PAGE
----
Many newly pregnant women wonder, "Is it twins?" Although twin pregnancies are more easily identified later in pregnancy, even at the time of the first missed period, or 4 weeks of pregnancy, there may be clues that more than one baby is on the way. Some signs are definitive, but others are only suggestive.
The gestational sac is the first sign of pregnancy seen on ultrasonography. The gestational sac looks like an oval-shaped dark hole when you look at the ultrasound picture. At 4 weeks, the gestational sac is often visible on transvaginal ultrasonography, and if you're having twins, there may be two sacs, if the twins are fraternal, or non-identical. Identical twins develop in the same sac, so it may not be obvious that there is more than one embryo until the end of the fourth week or into the fifth week, when the yolk sac--the early source of the embryo's nutrition--may first be seen. If identical twins are present, two yolk sacs will be seen within the gestational sac.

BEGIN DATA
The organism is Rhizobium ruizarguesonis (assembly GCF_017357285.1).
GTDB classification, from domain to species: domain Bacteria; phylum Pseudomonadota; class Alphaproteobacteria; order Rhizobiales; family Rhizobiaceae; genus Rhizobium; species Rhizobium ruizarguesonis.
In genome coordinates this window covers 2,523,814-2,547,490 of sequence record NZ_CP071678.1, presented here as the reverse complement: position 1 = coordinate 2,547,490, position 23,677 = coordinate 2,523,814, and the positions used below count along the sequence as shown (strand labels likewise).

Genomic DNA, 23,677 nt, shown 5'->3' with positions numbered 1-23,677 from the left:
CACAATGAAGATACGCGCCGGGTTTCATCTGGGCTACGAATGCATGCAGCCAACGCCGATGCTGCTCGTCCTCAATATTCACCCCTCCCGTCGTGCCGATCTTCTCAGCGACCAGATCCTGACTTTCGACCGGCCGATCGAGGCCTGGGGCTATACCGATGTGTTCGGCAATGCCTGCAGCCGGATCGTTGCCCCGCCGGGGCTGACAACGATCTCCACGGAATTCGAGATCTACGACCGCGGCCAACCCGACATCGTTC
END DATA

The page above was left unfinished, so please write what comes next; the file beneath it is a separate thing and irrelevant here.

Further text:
Human Chorionic Gonadotropin Levels
Levels of human chorionic gonadoptropin, or hCG, measure the amount of the hormone produced by the placenta. Women having twins generally, but not always, have higher hCG levels or faster rising hCG levels than those with singleton pregnancies. There is a wide range of normal hCG levels at 4 weeks. A high hCG level isn't a definite indicator of twins, but it may give you a clue -- especially if the pregnancy was achieved through assisted reproductive technology, which is associated with a much higher rate of multiple births.
Women having twins often have more nausea, more frequent urination, sorer breasts and a higher level of fatigue than those carrying singletons because of the high level of pregnancy hormones such as estradiol and progesterone. Even at 4 weeks, when the first period is just being missed, women with twins may already have symptoms of early pregnancy.